By Shianna Gibbons
COVID-19 has created the worst national blood shortage the American Red Cross has seen in over a decade. According to the American Red Cross website, there’s been a 10% decline in donations since March 2020.
Youngstown State University and the American Red Cross have partnered to host blood drives on campus every few weeks, but COVID-19 has created unique challenges for the American Red Cross.
Christinia Gargas, account manager for the American Red Cross northern Ohio biomedical region, said the pandemic caused multiple problems for blood drives.
“The pandemic has posed a lot of challenges to our blood supply,” Gargas said. “There has been a lot of cancellations with businesses and schools due to the pandemic, which we have relied on to help collect blood for local hospitals.”
The American Red Cross website reports a 62% drop in blood drives at schools due to the pandemic. In 2019, 25% of donations were from student donors but that number dropped to 10% in 2020.
“Unfortunately, doctors have been forced to make those difficult decisions on who receives blood transfusions and who will need to wait for more products to be available,” Gargas said.
While the rest of the world was isolated during the pandemic, the need for blood never stopped.
“Blood is something that is not manufactured, and it is not stockpiled,” Gargas said. “It is only possible through the kindness and generosity of the donors.”
However, the pandemic inspired some people, like junior nursing major Nathaniel Hunter, to donate more.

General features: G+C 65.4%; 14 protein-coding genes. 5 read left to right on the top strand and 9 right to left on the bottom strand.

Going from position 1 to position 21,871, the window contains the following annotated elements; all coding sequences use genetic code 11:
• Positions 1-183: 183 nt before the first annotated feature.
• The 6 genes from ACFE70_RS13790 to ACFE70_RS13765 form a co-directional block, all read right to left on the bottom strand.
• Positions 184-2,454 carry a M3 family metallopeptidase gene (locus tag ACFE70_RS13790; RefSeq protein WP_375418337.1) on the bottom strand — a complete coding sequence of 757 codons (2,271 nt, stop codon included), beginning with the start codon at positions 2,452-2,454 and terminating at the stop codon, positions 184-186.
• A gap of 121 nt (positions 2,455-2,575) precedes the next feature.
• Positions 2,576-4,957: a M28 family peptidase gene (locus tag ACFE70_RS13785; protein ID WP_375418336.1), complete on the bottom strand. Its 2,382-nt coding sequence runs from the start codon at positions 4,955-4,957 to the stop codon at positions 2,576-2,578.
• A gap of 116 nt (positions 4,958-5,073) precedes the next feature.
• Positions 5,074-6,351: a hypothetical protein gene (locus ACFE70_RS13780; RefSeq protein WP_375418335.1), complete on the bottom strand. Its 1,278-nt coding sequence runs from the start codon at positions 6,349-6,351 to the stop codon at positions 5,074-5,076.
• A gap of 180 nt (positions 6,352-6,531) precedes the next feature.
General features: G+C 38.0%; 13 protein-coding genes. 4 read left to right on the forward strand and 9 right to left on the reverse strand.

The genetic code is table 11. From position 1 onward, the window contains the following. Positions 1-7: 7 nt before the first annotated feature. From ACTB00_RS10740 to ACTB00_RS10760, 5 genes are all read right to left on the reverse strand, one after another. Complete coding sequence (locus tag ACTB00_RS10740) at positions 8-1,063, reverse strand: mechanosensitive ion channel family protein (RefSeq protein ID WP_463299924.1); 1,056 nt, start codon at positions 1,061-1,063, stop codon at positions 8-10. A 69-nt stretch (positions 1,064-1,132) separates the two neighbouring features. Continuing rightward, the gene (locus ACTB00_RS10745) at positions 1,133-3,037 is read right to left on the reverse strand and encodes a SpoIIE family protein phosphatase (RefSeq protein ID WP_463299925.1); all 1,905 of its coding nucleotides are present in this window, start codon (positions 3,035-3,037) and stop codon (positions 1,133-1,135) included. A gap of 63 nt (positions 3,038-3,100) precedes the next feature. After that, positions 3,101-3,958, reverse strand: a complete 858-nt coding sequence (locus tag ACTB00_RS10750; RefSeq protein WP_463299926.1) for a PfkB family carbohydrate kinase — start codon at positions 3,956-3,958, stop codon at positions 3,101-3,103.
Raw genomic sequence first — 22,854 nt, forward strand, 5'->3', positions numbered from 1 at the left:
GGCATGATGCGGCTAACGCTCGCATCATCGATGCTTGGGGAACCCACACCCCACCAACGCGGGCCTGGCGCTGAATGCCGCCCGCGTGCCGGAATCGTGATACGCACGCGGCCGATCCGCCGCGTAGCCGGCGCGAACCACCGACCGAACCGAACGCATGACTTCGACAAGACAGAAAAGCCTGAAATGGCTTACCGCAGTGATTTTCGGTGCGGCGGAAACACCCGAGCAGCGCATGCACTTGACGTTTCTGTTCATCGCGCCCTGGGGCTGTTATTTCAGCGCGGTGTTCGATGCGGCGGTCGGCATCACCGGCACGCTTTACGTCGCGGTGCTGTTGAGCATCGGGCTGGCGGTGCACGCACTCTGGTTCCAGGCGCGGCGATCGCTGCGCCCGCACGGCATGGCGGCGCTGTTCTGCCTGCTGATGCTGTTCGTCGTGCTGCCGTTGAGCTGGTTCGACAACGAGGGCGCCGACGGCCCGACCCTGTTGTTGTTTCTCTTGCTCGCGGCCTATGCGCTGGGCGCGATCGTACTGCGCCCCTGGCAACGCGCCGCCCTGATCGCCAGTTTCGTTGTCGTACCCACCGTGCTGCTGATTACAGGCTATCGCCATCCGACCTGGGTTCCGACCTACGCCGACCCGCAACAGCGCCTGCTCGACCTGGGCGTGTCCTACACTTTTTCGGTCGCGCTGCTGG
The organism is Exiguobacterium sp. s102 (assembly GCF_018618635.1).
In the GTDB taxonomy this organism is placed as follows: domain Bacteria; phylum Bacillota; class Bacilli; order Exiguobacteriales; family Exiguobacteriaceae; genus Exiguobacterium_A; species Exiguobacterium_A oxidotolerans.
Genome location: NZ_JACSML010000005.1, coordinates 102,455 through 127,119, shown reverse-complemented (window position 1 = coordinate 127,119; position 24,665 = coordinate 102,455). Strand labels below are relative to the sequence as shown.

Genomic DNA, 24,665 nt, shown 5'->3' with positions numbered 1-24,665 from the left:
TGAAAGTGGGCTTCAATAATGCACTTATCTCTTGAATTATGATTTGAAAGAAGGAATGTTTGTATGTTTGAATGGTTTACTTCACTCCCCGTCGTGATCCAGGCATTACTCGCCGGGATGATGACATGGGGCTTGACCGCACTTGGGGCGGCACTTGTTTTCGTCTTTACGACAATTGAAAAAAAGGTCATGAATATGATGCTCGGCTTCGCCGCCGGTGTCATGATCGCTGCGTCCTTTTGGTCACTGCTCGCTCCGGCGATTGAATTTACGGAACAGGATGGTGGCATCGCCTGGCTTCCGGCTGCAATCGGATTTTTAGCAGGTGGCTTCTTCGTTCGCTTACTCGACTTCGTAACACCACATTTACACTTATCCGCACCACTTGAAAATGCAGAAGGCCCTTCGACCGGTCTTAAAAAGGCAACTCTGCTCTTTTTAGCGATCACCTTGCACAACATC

“[The pandemic] made me donate more because the Red Cross started offering COVID tests or testing your blood for antibodies,” Hunter said. “[The donation process] was pretty much the same, just with a mask.”
Gargas said safety is a top priority for the American Red Cross, but the organization made additional changes to accommodate the pandemic.
“The mask mandates, the social distancing, the additional sanitization and thermometers — we take safety very important,” Gargas said. “And we wanted to make sure everyone feels comfortable donating blood during the pandemic.”
Alisha Whelan, a junior medical laboratory science major, regularly donates blood through YSU and said she’s had good experiences donating.
“They are all very happy, calm and proficient. I have never had a painful experience,” Whelan said. “They are all very nice, and if something does happen, then they are right there to help you.”
Gargas said donating blood is vital to community health and directly helps people in need.
“We always tell everyone every two seconds, blood is a constant need,” Gargas said. “Someone in the United States needs blood products.”
March is American Red Cross Month, and the organization celebrates by rewarding its donors with small incentives such as drinks, snacks and gift cards.
Gargas said the organization is excited to celebrate this month with YSU.
“We are so excited to be partnering with YSU because it gives a convenience factor to students and faculty to come over and donate blood,” Gargas said.
There are three more blood drives scheduled on campus for this spring from 10 a.m. to 4 p.m. on March 22 and 23 as well as April 19 in Kilcawley Center.